This Orleans Parish law blog has discussed admiralty law, how it is the area of law that relates to injured seamen and how they can seek compensation for their damages. The doctrine of maintenance and cure applies to persons that the law determines are seamen. One of the requirements for a person to be a seaman in the eyes of the law is that the person must be working in the service of a vessel in navigation and on navigable waters. This blog post will give a summary of how the law determines whether this requirement is fulfilled.
When determining whether a structure is a “vessel” in the eyes of admiralty law, courts look to the purpose for which the structure was constructed and the business in which it is engaged. If a structure has the primary purpose of transporting cargo, passengers or equipment over navigable waters, it will likely be considered a vessel for purposes of determining whether the doctrine of maintenance and cure applies.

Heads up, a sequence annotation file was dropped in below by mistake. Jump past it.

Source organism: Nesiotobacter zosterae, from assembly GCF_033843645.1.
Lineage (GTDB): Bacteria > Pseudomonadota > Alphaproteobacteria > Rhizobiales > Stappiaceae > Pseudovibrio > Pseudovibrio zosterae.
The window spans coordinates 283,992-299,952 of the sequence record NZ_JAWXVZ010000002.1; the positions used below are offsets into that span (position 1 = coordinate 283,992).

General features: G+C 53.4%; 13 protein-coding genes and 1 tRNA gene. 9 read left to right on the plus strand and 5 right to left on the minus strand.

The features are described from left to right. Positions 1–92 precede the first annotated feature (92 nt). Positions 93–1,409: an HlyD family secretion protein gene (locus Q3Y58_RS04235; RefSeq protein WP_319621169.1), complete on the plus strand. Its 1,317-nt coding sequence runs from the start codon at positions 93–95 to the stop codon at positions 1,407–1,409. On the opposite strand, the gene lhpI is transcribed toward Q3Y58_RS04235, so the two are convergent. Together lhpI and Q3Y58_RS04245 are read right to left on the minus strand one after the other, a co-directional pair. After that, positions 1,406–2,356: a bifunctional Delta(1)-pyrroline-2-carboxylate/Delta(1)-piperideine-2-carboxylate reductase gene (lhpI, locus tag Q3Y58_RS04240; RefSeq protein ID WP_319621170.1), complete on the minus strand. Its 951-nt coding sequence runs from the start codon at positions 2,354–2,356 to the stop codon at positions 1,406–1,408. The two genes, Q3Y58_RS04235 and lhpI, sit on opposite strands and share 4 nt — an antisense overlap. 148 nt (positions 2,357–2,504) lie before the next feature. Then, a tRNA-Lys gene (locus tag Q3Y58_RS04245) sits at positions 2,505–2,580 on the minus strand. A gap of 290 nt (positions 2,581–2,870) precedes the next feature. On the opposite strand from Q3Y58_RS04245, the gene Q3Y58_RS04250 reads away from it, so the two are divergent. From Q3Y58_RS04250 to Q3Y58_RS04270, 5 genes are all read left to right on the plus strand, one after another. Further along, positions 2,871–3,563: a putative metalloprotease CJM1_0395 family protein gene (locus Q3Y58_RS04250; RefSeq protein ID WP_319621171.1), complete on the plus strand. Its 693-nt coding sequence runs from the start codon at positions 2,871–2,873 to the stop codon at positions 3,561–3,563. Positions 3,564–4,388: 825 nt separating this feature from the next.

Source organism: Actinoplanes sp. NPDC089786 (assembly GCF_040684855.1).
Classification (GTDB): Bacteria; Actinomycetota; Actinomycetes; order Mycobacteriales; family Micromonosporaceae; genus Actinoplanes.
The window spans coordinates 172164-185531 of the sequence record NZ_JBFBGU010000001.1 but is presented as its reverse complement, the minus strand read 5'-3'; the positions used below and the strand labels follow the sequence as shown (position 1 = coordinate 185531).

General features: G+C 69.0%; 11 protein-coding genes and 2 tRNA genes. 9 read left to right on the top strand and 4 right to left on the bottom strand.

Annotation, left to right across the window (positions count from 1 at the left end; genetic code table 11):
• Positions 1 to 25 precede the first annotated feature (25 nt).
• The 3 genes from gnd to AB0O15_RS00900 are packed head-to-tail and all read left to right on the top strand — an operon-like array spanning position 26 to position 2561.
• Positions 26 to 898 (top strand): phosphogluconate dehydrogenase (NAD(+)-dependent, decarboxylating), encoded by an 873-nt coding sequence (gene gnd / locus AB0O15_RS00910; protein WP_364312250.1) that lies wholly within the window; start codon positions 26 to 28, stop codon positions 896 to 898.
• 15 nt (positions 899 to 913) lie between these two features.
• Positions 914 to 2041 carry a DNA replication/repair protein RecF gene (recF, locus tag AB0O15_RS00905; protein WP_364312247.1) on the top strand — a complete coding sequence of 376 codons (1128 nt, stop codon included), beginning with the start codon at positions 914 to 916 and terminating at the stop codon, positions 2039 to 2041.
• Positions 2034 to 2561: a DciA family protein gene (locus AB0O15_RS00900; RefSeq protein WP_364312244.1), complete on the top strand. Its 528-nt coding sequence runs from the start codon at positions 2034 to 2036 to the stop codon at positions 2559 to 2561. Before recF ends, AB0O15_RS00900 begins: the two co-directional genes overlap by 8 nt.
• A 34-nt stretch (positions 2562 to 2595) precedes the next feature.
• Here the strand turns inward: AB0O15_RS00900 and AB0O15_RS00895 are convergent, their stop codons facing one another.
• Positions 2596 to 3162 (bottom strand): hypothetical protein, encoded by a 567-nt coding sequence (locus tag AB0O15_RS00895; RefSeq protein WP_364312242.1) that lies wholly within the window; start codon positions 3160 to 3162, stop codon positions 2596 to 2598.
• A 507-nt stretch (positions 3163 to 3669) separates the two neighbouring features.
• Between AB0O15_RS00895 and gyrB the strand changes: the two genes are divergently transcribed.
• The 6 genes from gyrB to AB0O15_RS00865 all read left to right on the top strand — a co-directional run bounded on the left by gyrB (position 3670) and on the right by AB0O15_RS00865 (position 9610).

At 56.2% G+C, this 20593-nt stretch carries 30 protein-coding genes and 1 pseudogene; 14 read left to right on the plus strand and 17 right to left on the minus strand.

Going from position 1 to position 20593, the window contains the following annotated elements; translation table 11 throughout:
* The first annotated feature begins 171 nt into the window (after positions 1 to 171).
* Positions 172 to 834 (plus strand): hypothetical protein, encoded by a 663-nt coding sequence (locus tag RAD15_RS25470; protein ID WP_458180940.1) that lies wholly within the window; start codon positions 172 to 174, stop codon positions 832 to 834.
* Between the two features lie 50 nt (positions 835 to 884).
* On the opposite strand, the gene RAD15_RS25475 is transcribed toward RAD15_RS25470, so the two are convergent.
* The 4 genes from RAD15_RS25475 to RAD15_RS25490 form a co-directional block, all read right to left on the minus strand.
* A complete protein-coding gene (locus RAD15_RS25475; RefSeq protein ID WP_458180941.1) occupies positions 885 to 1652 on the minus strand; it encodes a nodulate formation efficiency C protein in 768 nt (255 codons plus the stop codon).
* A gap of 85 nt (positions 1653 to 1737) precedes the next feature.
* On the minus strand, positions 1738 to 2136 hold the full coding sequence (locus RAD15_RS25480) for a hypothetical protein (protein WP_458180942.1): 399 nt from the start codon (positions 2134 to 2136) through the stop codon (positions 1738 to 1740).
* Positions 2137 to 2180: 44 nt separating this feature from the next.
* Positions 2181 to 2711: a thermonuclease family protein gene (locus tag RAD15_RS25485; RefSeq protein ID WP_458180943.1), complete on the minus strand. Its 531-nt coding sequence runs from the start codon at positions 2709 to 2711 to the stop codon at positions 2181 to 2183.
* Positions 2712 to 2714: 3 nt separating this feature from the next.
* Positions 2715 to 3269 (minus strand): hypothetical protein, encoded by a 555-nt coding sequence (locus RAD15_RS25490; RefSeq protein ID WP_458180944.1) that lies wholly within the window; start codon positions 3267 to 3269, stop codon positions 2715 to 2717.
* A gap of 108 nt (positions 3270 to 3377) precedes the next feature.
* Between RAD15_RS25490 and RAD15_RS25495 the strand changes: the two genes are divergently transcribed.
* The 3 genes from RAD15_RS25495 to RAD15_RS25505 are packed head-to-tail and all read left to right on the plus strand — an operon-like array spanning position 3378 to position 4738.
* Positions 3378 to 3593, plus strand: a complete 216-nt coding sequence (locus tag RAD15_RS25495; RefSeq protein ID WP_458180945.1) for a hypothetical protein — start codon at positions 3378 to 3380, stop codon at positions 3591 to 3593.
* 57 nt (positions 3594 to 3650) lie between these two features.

In close cases, courts may consider some factors in determining whether a structure is a vessel. One factor is whether the structure has navigational aids. Another factor is whether the structure has lifeboats and other emergency equipment. In addition, the court may consider is whether the structure has a raked bow, bilge pumps or crew quarters. Finally, the court may consider is whether the structure is registered with the U.S. Coast Guard as a vessel.
This is just a summary of the factors that may be taken into account for determining whether a structure is a vessel for purposes of maritime law. Injured offshore workers and those injured on a seagoing vessel are encouraged to seek answers to any questions they may have regarding their rights and responsibilities.